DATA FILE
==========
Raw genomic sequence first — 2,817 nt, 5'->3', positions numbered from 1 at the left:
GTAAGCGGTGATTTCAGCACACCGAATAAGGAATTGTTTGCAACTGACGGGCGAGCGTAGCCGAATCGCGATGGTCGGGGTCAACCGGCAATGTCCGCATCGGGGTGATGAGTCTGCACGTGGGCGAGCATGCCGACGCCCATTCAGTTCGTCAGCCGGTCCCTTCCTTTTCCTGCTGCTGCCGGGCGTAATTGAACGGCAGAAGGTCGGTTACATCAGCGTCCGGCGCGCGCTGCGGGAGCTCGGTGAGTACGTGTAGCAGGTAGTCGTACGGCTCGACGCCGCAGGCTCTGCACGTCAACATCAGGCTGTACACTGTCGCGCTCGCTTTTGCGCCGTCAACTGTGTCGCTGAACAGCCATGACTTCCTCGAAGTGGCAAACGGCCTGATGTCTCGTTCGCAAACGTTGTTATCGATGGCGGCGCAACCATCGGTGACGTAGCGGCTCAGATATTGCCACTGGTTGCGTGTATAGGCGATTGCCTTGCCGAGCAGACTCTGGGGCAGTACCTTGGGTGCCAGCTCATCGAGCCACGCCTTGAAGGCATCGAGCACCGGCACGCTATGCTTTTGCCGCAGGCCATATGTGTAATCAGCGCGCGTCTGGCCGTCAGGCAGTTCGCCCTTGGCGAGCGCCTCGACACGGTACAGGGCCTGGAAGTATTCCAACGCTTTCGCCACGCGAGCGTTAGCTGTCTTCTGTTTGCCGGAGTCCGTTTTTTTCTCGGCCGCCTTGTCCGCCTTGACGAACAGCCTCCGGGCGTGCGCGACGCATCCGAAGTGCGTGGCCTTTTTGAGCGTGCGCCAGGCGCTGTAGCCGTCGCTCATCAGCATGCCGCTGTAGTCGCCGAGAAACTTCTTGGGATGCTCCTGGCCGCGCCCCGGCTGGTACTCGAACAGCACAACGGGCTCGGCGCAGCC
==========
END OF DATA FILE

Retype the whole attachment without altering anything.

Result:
Raw genomic sequence first — 2,817 nt, 5'->3', positions numbered from 1 at the left:
GTAAGCGGTGATTTCAGCACACCGAATAAGGAATTGTTTGCAACTGACGGGCGAGCGTAGCCGAATCGCGATGGTCGGGGTCAACCGGCAATGTCCGCATCGGGGTGATGAGTCTGCACGTGGGCGAGCATGCCGACGCCCATTCAGTTCGTCAGCCGGTCCCTTCCTTTTCCTGCTGCTGCCGGGCGTAATTGAACGGCAGAAGGTCGGTTACATCAGCGTCCGGCGCGCGCTGCGGGAGCTCGGTGAGTACGTGTAGCAGGTAGTCGTACGGCTCGACGCCGCAGGCTCTGCACGTCAACATCAGGCTGTACACTGTCGCGCTCGCTTTTGCGCCGTCAACTGTGTCGCTGAACAGCCATGACTTCCTCGAAGTGGCAAACGGCCTGATGTCTCGTTCGCAAACGTTGTTATCGATGGCGGCGCAACCATCGGTGACGTAGCGGCTCAGATATTGCCACTGGTTGCGTGTATAGGCGATTGCCTTGCCGAGCAGACTCTGGGGCAGTACCTTGGGTGCCAGCTCATCGAGCCACGCCTTGAAGGCATCGAGCACCGGCACGCTATGCTTTTGCCGCAGGCCATATGTGTAATCAGCGCGCGTCTGGCCGTCAGGCAGTTCGCCCTTGGCGAGCGCCTCGACACGGTACAGGGCCTGGAAGTATTCCAACGCTTTCGCCACGCGAGCGTTAGCTGTCTTCTGTTTGCCGGAGTCCGTTTTTTTCTCGGCCGCCTTGTCCGCCTTGACGAACAGCCTCCGGGCGTGCGCGACGCATCCGAAGTGCGTGGCCTTTTTGAGCGTGCGCCAGGCGCTGTAGCCGTCGCTCATCAGCATGCCGCTGTAGTCGCCGAGAAACTTCTTGGGATGCTCCTGGCCGCGCCCCGGCTGGTACTCGAACAGCACAACGGGCTCGGCGCAGCC